PROF TALK is an ongoing series in which Julie Brousseau, an MA Film Studies student at Concordia’s Mel Hoppenheim School of Cinema, interviews Mel Hop professors about their research interests, practices, and what brought them to their discipline in the first place. You can find all Prof Talk interviews here.
Today, we bring you Part I of Julie’s interview with Kay Dickinson, Associate Professor, Undergraduate Programme Director and Area Head for Film Studies, Cinema, conducted on February 14, 2017.
Julie Brousseau: How long have you been a professor of Film Studies at Concordia?
Kay Dickinson: At Concordia, four years, one month, and half another month [laughs]. I started in January so it was easy to remember.
J: And before that, how long have you been a professor?
K: Hmm, a long time. It’s embarrassing, because this is… in September it will be twenty years. I started during my PhD and then… yeah. Twenty years.
J: Well, that’s good!
K: I guess [laughs].
J: What are your main interests in Film Studies?
K: I mean, I guess I’m kind of attracted weirdly to structures of cinema, and how it intersects with other political concerns like worker rights, or questions of accessibility, and the way cinema cultures are. I guess, what is attractive to me is, it’s largely a very capitalistically controlled industry full of all sorts of things I hate, and yet, I still love it [laughs]. And I think it’s probably the same for most students as well. So, it’s that tension that is really attractive to me, and working through that.
J: So that’s what you’ve been interested in lately?
K: I mean, I think that’s what I’ve always been interested in, but in different forms.
J: What are some of the courses you are teaching at Concordia?
K: There’s been way too many [laughs]. Way too many. I’ve taught more courses than people who’ve been here for twenty years. I’ve taught an MA-level Arab Revolutions course, which is a particular favourite. I taught a Prisons class last term, which was really interesting. I learned a lot. I teach Undergraduate from 200-level to the seminars, and the PhDs. This term I’m just teaching PhDs, which is great. I mean, it’s really nice to engage with all these different levels. I don’t even have a favourite. I actually really like every class I’m in. It’s very exciting, from just beginners right up to people who are almost getting ready to join the… industry, let’s say [laughs].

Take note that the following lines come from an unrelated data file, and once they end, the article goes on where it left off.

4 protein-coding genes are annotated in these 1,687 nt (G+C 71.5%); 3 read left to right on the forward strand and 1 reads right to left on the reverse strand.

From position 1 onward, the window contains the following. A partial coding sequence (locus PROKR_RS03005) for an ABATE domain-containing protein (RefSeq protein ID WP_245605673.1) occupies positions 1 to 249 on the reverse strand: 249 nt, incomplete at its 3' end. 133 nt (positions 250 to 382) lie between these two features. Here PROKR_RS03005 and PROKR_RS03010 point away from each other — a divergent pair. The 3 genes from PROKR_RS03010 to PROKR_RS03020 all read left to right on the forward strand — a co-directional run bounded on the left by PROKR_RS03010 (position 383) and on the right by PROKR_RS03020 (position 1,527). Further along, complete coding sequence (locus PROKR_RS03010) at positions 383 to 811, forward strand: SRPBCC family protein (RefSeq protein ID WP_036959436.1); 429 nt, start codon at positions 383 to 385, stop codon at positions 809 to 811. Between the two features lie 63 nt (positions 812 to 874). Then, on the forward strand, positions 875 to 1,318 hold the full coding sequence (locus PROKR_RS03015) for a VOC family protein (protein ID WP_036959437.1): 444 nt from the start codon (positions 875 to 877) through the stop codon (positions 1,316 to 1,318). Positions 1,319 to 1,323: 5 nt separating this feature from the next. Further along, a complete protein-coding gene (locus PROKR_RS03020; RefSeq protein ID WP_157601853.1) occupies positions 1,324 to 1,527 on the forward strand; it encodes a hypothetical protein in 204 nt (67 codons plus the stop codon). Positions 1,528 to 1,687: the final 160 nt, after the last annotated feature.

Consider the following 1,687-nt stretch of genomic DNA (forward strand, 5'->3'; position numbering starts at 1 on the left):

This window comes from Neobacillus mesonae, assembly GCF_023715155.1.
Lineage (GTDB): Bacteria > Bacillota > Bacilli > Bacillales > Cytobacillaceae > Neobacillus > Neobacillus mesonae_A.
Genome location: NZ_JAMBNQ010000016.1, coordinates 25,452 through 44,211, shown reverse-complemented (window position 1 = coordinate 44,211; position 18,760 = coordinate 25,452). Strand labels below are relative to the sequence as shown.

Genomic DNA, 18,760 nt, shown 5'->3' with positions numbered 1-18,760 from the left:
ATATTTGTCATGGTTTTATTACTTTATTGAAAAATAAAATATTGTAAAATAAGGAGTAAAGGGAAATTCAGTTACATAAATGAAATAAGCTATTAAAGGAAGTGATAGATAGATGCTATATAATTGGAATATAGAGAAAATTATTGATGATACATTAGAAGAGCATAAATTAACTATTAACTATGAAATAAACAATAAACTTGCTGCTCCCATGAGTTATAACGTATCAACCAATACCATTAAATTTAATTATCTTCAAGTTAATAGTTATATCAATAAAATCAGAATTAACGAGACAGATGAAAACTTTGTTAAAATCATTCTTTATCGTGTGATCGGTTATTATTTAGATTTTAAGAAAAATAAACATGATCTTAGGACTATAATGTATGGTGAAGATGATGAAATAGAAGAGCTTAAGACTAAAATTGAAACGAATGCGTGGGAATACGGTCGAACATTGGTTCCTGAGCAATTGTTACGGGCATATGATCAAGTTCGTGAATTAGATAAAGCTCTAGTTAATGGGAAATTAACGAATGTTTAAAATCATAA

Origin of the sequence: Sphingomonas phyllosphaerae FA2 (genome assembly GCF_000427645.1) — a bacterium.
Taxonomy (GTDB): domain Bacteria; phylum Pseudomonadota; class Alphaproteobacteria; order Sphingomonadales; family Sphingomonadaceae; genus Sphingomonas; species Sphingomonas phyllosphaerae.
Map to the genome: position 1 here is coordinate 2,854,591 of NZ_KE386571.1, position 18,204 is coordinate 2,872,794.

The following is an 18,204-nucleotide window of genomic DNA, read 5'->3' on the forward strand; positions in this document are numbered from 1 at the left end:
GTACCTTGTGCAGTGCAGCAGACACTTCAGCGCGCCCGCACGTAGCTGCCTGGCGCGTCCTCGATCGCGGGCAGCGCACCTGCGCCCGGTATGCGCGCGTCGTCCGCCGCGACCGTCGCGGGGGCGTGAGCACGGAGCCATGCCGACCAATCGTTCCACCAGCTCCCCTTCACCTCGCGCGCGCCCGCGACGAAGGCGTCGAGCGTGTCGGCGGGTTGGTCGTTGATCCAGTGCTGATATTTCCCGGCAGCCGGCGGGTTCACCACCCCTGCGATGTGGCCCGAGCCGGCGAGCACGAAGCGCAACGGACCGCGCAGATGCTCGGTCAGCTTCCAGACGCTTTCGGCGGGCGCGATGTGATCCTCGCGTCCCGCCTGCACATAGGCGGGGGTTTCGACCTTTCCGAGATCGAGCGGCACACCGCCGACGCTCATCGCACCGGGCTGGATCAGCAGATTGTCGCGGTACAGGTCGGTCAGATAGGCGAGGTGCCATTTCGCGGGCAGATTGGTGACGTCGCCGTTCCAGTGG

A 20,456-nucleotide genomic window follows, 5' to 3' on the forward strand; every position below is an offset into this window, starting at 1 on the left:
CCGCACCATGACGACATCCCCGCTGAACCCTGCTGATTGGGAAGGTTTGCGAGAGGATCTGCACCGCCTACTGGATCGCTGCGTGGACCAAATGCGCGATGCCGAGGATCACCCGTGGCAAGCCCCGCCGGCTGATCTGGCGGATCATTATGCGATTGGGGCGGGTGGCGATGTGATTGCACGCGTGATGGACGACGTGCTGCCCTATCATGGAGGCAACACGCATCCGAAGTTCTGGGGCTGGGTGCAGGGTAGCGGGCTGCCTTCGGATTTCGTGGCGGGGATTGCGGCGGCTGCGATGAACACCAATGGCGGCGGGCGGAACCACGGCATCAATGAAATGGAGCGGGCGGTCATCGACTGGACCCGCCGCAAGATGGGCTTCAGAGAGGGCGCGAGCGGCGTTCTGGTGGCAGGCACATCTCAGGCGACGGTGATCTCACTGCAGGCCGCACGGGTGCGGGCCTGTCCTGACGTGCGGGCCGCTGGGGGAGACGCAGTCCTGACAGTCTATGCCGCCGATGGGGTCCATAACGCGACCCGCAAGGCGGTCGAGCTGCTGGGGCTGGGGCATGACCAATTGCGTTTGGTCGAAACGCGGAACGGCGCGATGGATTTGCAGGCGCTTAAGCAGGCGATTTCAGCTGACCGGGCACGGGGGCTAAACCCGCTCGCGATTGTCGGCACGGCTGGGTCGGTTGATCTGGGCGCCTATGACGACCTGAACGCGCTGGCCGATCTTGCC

J: Are there some classes you teach more often than others?
K: I taught the Undergraduate Methods in a kind of factory-like fashion for a few years [laughs]. Maria [Corrigan] is doing that right now. But no, it sorts of cycles. We are really… actually, we are really kind of cool, allowing each other to keep a body of courses but then moving in and out of them as the years go on. So you tend to maybe teach something again in two or three years time. So you’re not doing too much preparation work, but you’re also varying and mixing it up.
J: Why did you decide to pursue a career in Film Studies, and how did you choose your main field of research?
K: My first degree is in Art History and Philosophy, and I really liked the theory, but I was getting really disillusioned with art and what art could do socially. It… you know, it was too elitist as a… as a world, let’s say. I had always really been into films, but when I chose to go to university, Film Studies didn’t have a particularly… a status that somebody… [pauses] This is really, really snobby, but I was encouraged in school as a good student not to do Film Studies because that was a “nothing” discipline. You know, that kind of thing. You should do something with more gravitas, which is kind of bullshit [laughs]. I wish I’d done film. But I mean, in the end it was all very similar in terms of the theories we were using. So I made the switch. I did a Cultural Studies MA, which allowed me to explore film, and then I realized that’s where I very much wanted to go. It basically allowed me to carry on asking the kinds of questions that had always interested me: the meaning of culture, the political value of culture, and the potential for revolution or emancipation through culture. I could ask them in a much more popular medium than art.
J: Is that the way that you ended up going into your main research interest?
K: No, no. I’ve got these really weird right-angle turns in my research interests. So I started off… I was always really interested in popular music and my PhD was about the interaction between the pop music industry and the film industry, which seemed to me to be bringing together two things I really cared about. And then, I was just starting on my first ever LTA [Limited Term Appointment] type job and I had my first paychecks, and I was like, “OK, I’m teaching. I think it makes sense to me to be in a class so I understand what a student’s experience is like, so I’m gonna take an evening class. I’ve got enough money to do that”. So I went and did an Arabic evening class, because I grew up in the Middle East, and I was like, “this is my thing that I do on a Monday evening, that’s got nothing to do with my research, nothing to do with my teaching”. And then 9/11 happened. I was like, “Oh, I need to work in this. I need to seriously dedicate my research to presenting a different image of the Arab world than we are getting now.” So that’s how that turn happened [laughs], and it just carries on being like that. I get to choose new things all the time, which is not good, I don’t recommend it [laughs].
Stay tuned for Part II, where Julie and Kay discuss film production, favourite research projects, and that dreaded question: what’s your favourite moving image?